If you get the chance, I recommend fitting in a visit to Figge Art Museum before the exhibit ends on Jan. 6, 2019. It’s included with regular museum admission.
If you go
Figge Art Museum
Where: 225 W. Second St., Davenport, Iowa
Admission (2018): $7 adults; $6 seniors and students with ID; $4 children ages 4-12. Admission is FREE every Thursday evening from 5-9 p.m. and FREE to Figge members.
Our trip to the Quad Cities in eastern Iowa and western Illinois was supposed to be a fun getaway, including some beautiful fall scenery. Think autumn things like pumpkin patches, nature hikes, and changing leaves along the Mississippi River. Due to rain — so much rain — our weekend was spent mostly indoors, though. No problem since there are plenty of fun things to do in the Quad Cities that are indoors, including exploring kid-friendly museums and eating an embarrassing amount of ice cream and pancakes.
Disclosure: Our visit was hosted by Visit Quad Cities. All thoughts, opinions and typos are my own.
The Quad Cities, if you’re unfamiliar, consists of Betterndorf and Davenport in Iowa and Moline and Rock Island in Illinois. The Mississippi is the natural divider for the states and cities. They’re proximity to each made it feel like one large city with small-town atmospheres.
For a family-friendly getaway to the Quad Cities, here are some of my suggestions:
Where to play
My kids are 7 and 9 years old, so they they’re starting to age out of children’s museum-type experiences (hands-on) but still love anything that’s play-based. Here’s where we went in the Quad Cities.
A mix between science center and natural history museum, Putnam Museum in Davenport was a big hit for my kids. It’s large and families could easily spend an entire afternoon here. My kids enjoyed the science center, mummies, and walking through the river exhibit featuring the animals, flora and fauna found along the Mississippi River.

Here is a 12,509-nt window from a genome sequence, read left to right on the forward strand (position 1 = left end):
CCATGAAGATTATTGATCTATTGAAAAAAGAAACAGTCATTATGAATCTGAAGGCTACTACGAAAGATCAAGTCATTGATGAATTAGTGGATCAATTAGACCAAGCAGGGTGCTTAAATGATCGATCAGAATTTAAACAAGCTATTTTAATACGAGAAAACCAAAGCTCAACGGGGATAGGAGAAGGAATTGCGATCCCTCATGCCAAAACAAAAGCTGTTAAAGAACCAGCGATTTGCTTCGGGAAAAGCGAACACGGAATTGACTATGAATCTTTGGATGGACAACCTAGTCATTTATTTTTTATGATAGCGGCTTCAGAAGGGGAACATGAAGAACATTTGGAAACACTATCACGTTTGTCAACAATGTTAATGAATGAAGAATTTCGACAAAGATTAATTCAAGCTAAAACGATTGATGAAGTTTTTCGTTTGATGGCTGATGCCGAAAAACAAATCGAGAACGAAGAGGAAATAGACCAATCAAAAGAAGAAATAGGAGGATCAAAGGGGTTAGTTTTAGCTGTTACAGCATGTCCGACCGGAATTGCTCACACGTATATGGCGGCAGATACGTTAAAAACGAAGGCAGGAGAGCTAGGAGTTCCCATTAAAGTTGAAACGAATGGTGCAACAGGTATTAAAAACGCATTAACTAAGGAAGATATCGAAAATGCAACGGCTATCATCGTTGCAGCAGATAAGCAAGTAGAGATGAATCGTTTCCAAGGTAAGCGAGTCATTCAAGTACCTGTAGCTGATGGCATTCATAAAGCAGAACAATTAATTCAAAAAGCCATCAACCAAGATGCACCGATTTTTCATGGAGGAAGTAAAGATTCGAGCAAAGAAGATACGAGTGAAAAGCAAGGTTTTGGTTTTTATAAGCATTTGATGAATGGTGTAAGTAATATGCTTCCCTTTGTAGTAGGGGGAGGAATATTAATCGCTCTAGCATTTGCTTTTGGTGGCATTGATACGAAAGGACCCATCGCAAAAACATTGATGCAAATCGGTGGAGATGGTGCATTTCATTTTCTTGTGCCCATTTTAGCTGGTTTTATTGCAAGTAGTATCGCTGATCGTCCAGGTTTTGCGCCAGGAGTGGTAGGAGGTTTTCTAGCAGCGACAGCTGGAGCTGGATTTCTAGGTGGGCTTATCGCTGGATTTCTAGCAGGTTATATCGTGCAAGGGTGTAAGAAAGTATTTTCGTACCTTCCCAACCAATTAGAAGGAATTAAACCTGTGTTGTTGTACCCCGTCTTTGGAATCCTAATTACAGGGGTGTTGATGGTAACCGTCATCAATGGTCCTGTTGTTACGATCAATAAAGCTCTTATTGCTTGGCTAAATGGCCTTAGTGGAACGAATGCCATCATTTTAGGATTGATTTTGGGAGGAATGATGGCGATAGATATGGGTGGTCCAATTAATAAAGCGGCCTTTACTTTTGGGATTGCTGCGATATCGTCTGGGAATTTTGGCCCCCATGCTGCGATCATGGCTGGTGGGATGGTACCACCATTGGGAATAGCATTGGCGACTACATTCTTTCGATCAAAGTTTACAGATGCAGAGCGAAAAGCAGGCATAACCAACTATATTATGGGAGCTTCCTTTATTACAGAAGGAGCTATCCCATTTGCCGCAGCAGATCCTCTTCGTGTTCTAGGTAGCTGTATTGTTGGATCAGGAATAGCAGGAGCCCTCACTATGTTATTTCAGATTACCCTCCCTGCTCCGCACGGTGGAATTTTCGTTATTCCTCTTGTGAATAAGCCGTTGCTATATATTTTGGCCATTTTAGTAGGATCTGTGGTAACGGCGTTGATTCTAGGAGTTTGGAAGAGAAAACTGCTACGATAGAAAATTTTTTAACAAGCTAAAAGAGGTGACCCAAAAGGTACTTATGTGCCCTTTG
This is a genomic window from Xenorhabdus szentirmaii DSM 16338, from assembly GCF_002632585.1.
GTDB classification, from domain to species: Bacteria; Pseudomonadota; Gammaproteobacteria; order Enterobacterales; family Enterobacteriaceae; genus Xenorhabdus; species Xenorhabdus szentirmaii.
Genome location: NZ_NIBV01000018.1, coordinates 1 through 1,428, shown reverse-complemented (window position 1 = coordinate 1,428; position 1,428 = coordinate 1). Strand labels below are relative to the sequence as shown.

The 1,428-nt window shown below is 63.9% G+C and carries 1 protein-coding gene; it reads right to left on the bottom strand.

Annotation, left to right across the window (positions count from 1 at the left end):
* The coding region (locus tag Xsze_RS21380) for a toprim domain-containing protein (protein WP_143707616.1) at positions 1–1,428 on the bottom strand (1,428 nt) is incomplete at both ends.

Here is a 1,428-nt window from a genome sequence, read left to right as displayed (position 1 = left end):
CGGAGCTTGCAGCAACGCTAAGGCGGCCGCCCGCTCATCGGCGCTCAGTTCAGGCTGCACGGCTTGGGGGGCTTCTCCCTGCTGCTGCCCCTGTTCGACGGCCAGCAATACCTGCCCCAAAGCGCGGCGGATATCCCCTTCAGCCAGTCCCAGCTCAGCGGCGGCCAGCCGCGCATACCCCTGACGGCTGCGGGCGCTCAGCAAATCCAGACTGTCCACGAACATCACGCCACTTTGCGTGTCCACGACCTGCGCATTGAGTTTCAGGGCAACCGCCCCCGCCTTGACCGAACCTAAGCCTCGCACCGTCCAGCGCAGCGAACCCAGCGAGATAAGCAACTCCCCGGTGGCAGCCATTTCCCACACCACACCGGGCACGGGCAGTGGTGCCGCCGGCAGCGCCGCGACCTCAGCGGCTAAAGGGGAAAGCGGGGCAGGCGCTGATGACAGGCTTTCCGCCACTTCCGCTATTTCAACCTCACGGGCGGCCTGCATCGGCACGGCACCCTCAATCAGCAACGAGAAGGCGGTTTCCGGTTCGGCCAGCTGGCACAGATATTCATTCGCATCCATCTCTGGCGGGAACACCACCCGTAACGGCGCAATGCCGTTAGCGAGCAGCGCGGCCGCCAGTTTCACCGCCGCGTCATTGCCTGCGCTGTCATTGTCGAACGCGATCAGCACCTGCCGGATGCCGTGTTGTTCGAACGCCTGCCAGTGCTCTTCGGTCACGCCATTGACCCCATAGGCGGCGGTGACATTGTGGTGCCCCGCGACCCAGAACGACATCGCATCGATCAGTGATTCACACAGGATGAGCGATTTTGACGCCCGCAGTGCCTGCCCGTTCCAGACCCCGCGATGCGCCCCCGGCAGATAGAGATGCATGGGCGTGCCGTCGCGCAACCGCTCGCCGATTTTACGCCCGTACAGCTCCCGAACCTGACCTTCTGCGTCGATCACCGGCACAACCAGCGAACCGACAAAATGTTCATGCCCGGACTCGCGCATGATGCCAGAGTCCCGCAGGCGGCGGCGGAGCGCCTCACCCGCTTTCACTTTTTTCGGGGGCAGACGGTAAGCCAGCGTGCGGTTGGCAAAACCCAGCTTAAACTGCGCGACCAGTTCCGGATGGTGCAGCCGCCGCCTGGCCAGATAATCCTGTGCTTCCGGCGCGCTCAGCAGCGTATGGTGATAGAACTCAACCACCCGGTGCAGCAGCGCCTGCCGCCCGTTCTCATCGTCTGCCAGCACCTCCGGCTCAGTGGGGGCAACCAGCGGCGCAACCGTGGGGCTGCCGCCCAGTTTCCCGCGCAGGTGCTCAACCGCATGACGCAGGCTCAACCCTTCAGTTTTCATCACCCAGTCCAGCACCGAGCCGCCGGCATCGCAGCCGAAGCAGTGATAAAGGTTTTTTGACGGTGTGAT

I loved playing with the kids in the augmented reality room where you could see yourself on screen with dinosaurs.
Where: Putnam Museum, 1717 W. 12th St., Davenport, Iowa
Tip: If you’re a member of Omaha Children’s Museum, you get admission for four FREE at the Putnam Museum thanks to the ASTC reciprocal membership program!
I was impressed with the massive Figge Art Museum in Davenport. We were there to see the new traveling exhibit, “French Moderns: Monet to Matisse,” as well as glimpse at some of the permanent collection. Catch the traveling exhibit while you can, as it was impressive.
The museum also is known for having one of the largest collections of Mexican Colonial artwork outside of Mexico City and is one of the first U.S. museums to have a Haitian art collection.
My kids spent most of their time in the newly remodeled Family Art Center on the second floor of the museum. It was a space to draw, build, and try on costumes. It’s perfect for all ages.
Where: Figge Art Museum, 225 W. 2nd Street, Davenport, Iowa
If you go to Figge, you’ll be block away from the Davenport Skybridge. It’s a walkway from a parking garage that leads you to a neat lookout over the Mississippi River.
We went during the day, but I’ve seen pictures of the Skybridge at night and the interior is lit up with colorful lights.
Family Museum in Bettendorf was one of the museums we were not originally planning on visiting, but rain washed out our outdoor plans so this became our substitute. I’m glad we did!
Consider this museum like a children’s museum with a very creative and fun pretend space filled with a farm, grocery story, Mississippi bridge replica, veterinarian clinic, post office and more, plus a large water table and maker space.
Its total exhibit space is small compared to Omaha Children’s Museum, but you can easily spend a few hours playing just in the one room I mentioned above. And if your kids love the role playing, the Family Museum is hard to beat.
We went upstairs to the clay studio before leaving (there is also a separate art studio upstairs). The make-and-take air-dry clay is free to play with and take home. For a few dollars, though, you can make something on the pottery wheel. It’s not a great option for visitors like us since that clay needs to be fired in a kiln and picked up a week later.
Tip: If you’re a member of Omaha Children’s Museum, you get admission for four FREE at the Family Museum thanks to the ASTC reciprocal membership program!
Where: 2900 Learning Campus Dr, Bettendorf, Iowa
On the Illinois side of the Quad Cities, we went to two other attractions that happen to be FREE. Both could be about an hour-long visit depending how into tractors or rocks & fossils your family is.
The Fryxell Geology Museum is a few museum on the beautiful Augustana College campus in Rock Island, Ill. Leave a few minutes on your visit to explore the campus before or afterward.
The museum’s small but it’s easy to spend an hour here. See if your family can get a guided tour because the enthusiasm of the guide is going to be contagious with your family.
Susan brought out fossils for the kids to touch like fossilized poop and a shark’s jaw.
They’re testing out an augmented reality app, too, and my kids loved seeing the fossils “come to life” in pictures and video with the museum’s iPad.
If you’re exploring on your own, there’s a scavenger hunt card game.